“Death by Misadventure” was the coroner’s conclusion after Chung Ling Soo died onstage at the Wood Green Empire in London on March 23, 1918 performing what is certainly the world’s most dangerous trick. The trick is called “The Bullet Catch” and as you can probably guess from the name, it’s a trick in which a gun is fired at the magician and he catches the bullet—most often between his teeth, however it has sometimes been caught on a plate, in the hand, in a handkerchief, apple, bottle, or on the point of a sword.
There is a book about the trick called Twelve Have Died, although in truth we don’t really know how many lives it has claimed. Houdini once announced he would perform the feat, but later decided it was too risky and never went through with it.
The trick goes back to the early 1800s, and is possibly older than that—although the earliest descriptions might be fictional. Like all tricks, the specifics of the performances and the methods used vary from performer to performer and change over time.
Many think the best performance of the trick is done by Penn & Teller. They do a “Double Bullet Catch”. That is they fire marked bullets at each other simultaneously and catch them in their teeth simultaneously. They use .357 Magnums outfitted with laser sights and fire through panes of glass to prove the guns were actually fired.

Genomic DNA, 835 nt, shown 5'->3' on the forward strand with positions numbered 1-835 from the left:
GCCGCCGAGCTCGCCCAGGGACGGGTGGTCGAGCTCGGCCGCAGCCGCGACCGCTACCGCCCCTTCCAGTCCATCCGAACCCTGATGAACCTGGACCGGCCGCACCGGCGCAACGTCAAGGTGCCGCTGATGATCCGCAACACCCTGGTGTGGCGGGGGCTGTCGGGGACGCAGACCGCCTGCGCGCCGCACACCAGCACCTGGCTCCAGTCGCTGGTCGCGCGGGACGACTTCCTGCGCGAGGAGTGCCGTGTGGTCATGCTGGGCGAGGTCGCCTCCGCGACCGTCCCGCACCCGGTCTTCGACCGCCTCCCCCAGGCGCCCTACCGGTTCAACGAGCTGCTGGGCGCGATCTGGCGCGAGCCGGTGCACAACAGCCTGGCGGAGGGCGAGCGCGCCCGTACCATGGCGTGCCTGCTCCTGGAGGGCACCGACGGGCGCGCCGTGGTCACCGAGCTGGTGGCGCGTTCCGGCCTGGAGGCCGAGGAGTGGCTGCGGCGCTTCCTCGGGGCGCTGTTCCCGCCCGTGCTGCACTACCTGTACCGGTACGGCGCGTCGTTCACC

Magicians are very clever, and you won’t be surprised to learn that there are a variety of ways that a stunt like this can be faked. However you may be surprised to learn that there are a couple magicians who have (as far as we can tell) actually done the stunt for real! The first is German performer Ralf Bialla, who memorably performed it on Wild World of Sports, and more recently, David Blaine. Bialla wore steel dentures and steel gloves to form a funnel into his mouth. Blaine had a metal cup in his mouth in which the bullet was caught.
Chung Ling Soo, the most famous person to die while doing the trick, always performed silently because he apparently spoke no English. When his final performance of the trick went wrong, and he was accidentally shot in the chest, he exclaimed in perfect English, “Oh my God. Something’s happened. Lower the curtain.” At his autopsy it was discovered that he was not Chinese, but an American named William Robinson. But that’s a story for another day.